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  1. Alexander,1st Baron Ashburton,1774–1848, British statesman.
  2. Evelyn, 1st Earl of Cromer,1841–1917, British statesman and diplomat.
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adjective, bar·er, bar·est.
  1. without covering or clothing; naked; nude: bare legs.
  2. without the usual furnishings, contents, etc.: bare walls.
  3. open to view; unconcealed; undisguised: his bare dislike of neckties.
  4. unadorned; bald; plain: the bare facts.
  5. (of cloth) napless or threadbare.
  6. scarcely or just sufficient; mere: the bare necessities of life.
  7. Obsolete. with the head uncovered; bareheaded.
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verb (used with object), bared, bar·ing.
  1. to open to view; reveal or divulge: to bare one's arms; to bare damaging new facts.
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Origin of bare1

before 900; Middle English; Old English bær; cognate with Old Frisian ber, Dutch baar, Old Saxon, Old High German, German bar, Old Norse berr, Lithuanian bãsas barefoot, Russian bos; akin to Armenian bok naked
Related formsbar·ish, adjectivebare·ness, noun


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Synonym study

2. Bare, stark, barren share the sense of lack or absence of something that might be expected. Bare, the least powerful in connotation of the three, means lack of expected or usual coverings, furnishings, or embellishments: bare floor, feet, head. Stark implies extreme severity or desolation and resultant bleakness or dreariness: a stark landscape; a stark, emotionless countenance. Barren carries a strong sense of sterility and oppressive dullness: barren fields; a barren relationship. 6. See mere1.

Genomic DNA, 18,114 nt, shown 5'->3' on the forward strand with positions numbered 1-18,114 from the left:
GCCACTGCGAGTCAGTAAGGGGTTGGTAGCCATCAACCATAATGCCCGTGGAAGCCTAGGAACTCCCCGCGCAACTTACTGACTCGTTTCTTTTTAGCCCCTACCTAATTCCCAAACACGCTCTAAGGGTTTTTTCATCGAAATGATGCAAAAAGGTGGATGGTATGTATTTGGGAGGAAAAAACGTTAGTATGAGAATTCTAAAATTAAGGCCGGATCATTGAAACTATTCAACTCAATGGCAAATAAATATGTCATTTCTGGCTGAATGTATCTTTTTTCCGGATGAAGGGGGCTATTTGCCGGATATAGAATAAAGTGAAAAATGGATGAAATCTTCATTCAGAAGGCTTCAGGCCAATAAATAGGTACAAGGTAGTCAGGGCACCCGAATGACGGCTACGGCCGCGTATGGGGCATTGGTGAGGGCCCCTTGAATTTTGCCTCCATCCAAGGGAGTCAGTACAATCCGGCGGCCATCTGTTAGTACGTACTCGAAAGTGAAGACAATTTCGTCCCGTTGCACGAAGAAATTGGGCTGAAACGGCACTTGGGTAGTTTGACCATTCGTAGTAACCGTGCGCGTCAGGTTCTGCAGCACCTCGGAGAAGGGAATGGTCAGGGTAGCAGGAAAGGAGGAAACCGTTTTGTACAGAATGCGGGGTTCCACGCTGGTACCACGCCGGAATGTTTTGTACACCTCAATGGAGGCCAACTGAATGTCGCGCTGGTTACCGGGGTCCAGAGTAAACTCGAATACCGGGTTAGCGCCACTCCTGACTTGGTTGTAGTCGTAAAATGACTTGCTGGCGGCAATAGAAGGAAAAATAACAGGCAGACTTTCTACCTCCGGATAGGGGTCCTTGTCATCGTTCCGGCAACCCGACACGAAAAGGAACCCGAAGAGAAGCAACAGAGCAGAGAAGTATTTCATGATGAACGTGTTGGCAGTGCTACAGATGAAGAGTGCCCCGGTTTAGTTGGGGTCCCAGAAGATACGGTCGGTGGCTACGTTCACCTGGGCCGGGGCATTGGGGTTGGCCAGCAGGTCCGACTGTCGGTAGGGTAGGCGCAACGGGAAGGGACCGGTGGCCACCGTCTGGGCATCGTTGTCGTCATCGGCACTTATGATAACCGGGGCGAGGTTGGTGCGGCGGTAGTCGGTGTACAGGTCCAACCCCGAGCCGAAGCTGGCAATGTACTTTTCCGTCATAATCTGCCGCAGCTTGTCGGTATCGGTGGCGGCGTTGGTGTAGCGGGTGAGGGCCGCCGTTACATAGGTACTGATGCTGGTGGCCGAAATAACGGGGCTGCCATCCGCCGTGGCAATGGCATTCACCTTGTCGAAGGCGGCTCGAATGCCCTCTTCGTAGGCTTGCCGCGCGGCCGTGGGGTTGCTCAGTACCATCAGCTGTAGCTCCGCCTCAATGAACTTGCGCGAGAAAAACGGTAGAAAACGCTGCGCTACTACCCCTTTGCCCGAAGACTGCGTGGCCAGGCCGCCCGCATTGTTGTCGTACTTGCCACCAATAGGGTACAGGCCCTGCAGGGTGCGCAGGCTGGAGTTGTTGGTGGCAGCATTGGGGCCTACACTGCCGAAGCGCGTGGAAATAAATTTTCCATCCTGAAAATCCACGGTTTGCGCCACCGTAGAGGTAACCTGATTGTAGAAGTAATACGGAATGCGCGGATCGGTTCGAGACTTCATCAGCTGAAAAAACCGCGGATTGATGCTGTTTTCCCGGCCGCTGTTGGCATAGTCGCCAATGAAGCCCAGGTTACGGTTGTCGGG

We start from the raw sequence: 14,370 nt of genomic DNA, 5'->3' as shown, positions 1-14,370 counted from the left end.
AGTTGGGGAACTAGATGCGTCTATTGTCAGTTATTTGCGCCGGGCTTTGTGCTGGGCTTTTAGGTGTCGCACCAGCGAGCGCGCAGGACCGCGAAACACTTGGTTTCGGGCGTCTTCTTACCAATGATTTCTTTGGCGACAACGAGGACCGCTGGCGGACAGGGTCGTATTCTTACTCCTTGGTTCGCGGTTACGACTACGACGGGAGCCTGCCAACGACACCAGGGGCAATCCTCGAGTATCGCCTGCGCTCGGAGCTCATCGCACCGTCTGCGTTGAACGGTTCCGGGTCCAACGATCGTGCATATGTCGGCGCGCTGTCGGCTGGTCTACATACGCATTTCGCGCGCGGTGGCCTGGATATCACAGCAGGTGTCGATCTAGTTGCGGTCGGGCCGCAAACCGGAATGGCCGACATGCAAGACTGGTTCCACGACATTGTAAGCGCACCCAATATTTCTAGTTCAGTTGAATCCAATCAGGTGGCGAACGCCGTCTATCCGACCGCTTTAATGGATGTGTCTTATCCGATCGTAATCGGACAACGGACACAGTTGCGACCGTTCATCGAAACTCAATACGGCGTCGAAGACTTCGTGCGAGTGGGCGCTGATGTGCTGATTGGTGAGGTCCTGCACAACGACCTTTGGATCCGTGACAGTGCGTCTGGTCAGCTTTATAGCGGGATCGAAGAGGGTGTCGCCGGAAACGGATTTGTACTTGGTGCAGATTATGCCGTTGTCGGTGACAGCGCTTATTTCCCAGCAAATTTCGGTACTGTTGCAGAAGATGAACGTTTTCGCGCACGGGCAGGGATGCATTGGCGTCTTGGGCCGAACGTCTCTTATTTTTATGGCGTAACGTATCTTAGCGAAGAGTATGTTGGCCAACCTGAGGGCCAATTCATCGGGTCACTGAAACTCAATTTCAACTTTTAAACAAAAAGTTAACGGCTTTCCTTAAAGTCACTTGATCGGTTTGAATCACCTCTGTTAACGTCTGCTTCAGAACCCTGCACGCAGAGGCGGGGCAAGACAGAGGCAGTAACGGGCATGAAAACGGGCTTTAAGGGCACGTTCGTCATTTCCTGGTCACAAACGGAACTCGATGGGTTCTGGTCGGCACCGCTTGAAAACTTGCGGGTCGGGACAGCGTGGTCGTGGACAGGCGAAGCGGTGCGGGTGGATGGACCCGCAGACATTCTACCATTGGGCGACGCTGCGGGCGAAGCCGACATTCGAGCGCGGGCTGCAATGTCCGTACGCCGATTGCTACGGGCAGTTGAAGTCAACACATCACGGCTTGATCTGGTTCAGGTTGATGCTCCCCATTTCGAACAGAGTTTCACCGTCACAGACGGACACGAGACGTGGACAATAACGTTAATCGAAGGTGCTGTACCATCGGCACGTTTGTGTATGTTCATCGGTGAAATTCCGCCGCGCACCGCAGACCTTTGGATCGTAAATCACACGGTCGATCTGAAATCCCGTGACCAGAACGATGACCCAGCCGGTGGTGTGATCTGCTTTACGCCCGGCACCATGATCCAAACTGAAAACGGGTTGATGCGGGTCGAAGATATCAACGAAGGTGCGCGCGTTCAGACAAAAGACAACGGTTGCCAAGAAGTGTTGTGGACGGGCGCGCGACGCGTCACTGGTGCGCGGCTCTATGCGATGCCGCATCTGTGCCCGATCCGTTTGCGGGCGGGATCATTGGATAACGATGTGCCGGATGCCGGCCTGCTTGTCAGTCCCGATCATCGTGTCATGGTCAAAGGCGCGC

1. covered.


verb Archaic.
  1. simple past tense of bear1.
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Dictionary.com Unabridged Based on the Random House Unabridged Dictionary, © Random House, Inc. 2018

Related Words


Examples from the Web for baring

Contemporary Examples

Historical Examples

  • "We shall do as we please," growled Number Ten, baring his fangs.

    The Monster Men

    Edgar Rice Burroughs

  • Get these fellows with you, and it's like Baring's name on the back of your bill.

  • She knew that her friend was baring to her a very secret chamber of his heart.

    Good Old Anna

    Marie Belloc Lowndes

  • Here He weeps and prays at the very moment when He is baring the arm of Omnipotence.

    Memories of Bethany

    John Ross Macduff

  • Come in and make Mr. Baring a cup of your good coffee—you will, Calliope?

British Dictionary definitions for baring


  1. Evelyn, 1st Earl of Cromer. 1841–1917, English administrator. As consul general in Egypt with plenipotentiary powers, he controlled the Egyptian government from 1883 to 1907
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  1. unclothed; exposed: used esp of a part of the body
  2. without the natural, conventional, or usual covering or clothinga bare tree
  3. lacking appropriate furnishings, etca bare room
  4. unembellished; simplethe bare facts
  5. (prenomial) just sufficient; merehe earned the bare minimum
  6. with one's bare hands without a weapon or tool
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  1. (tr) to make bare; uncover; reveal
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Derived Formsbareness, noun

Word Origin

Old English bær; compare Old Norse berr, Old High German bar naked, Old Slavonic bosǔ barefoot


  1. archaic a past tense of bear 1
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Collins English Dictionary - Complete & Unabridged 2012 Digital Edition © William Collins Sons & Co. Ltd. 1979, 1986 © HarperCollins Publishers 1998, 2000, 2003, 2005, 2006, 2007, 2009, 2012

Word Origin and History for baring



Old English barian, from bare (adj.). Related: Bared; baring.

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Old English bær "naked, uncovered, unclothed," from Proto-Germanic *bazaz (cf. German bar, Old Norse berr, Dutch baar), from PIE *bhosos (cf. Armenian bok "naked;" Old Church Slavonic bosu, Lithuanian basas "barefoot"). Meaning "sheer, absolute" (c.1200) is from the notion of "complete in itself."

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Online Etymology Dictionary, © 2010 Douglas Harper